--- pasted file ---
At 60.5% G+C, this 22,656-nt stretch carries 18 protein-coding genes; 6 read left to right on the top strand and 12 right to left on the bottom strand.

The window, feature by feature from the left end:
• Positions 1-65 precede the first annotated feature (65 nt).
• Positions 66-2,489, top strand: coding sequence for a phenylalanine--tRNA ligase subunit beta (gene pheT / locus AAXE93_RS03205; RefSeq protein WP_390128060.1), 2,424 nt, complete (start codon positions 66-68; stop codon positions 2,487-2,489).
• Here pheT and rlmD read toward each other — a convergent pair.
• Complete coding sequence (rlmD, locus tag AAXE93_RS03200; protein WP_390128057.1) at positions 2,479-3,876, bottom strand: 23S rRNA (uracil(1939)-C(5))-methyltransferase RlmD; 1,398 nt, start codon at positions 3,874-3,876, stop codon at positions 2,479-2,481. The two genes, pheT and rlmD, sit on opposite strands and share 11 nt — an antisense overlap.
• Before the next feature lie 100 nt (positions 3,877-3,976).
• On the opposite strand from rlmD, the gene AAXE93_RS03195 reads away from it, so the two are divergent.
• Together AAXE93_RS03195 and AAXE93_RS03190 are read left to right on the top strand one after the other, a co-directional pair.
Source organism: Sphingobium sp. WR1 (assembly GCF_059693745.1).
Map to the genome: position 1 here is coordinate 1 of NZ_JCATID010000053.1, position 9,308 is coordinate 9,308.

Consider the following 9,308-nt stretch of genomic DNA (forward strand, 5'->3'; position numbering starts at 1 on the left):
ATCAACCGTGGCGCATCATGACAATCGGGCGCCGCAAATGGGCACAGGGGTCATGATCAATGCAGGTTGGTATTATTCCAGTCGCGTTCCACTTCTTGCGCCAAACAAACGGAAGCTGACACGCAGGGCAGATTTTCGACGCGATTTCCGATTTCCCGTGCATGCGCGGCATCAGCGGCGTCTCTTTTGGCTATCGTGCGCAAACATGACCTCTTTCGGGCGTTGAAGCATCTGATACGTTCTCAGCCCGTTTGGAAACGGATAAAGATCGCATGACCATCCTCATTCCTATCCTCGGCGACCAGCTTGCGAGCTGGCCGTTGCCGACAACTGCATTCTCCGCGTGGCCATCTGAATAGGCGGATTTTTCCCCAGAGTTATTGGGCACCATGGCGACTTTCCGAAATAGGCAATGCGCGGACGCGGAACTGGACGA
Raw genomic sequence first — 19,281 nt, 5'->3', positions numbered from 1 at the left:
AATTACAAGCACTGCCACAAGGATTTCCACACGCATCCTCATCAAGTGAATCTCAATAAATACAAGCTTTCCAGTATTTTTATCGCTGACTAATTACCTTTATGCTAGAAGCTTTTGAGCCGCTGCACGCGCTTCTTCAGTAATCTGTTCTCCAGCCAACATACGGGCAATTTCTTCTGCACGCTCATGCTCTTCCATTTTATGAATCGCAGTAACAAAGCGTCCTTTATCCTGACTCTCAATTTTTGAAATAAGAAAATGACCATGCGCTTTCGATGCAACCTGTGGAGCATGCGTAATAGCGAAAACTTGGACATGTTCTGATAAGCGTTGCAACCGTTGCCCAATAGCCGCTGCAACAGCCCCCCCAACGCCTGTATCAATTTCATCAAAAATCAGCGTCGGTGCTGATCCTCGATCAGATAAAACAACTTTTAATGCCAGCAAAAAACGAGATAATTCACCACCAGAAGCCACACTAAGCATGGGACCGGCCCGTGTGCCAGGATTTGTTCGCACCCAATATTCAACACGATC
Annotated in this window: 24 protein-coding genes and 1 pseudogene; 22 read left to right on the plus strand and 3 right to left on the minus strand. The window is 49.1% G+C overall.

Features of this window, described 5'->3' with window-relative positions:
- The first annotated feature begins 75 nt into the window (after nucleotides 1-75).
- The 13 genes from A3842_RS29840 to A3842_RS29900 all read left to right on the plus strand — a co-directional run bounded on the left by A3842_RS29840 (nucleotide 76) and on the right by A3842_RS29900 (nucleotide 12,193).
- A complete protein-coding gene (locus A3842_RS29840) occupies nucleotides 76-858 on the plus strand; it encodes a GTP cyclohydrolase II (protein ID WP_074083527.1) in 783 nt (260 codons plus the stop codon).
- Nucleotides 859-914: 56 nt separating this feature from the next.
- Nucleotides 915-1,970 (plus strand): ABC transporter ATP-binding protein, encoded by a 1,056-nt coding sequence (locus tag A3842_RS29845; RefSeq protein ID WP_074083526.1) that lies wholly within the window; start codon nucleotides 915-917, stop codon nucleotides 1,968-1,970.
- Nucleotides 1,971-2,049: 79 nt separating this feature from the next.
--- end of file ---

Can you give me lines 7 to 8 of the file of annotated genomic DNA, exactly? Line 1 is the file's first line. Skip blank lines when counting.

• Before the next feature lie 100 nt (positions 3,877-3,976).
• On the opposite strand from rlmD, the gene AAXE93_RS03195 reads away from it, so the two are divergent.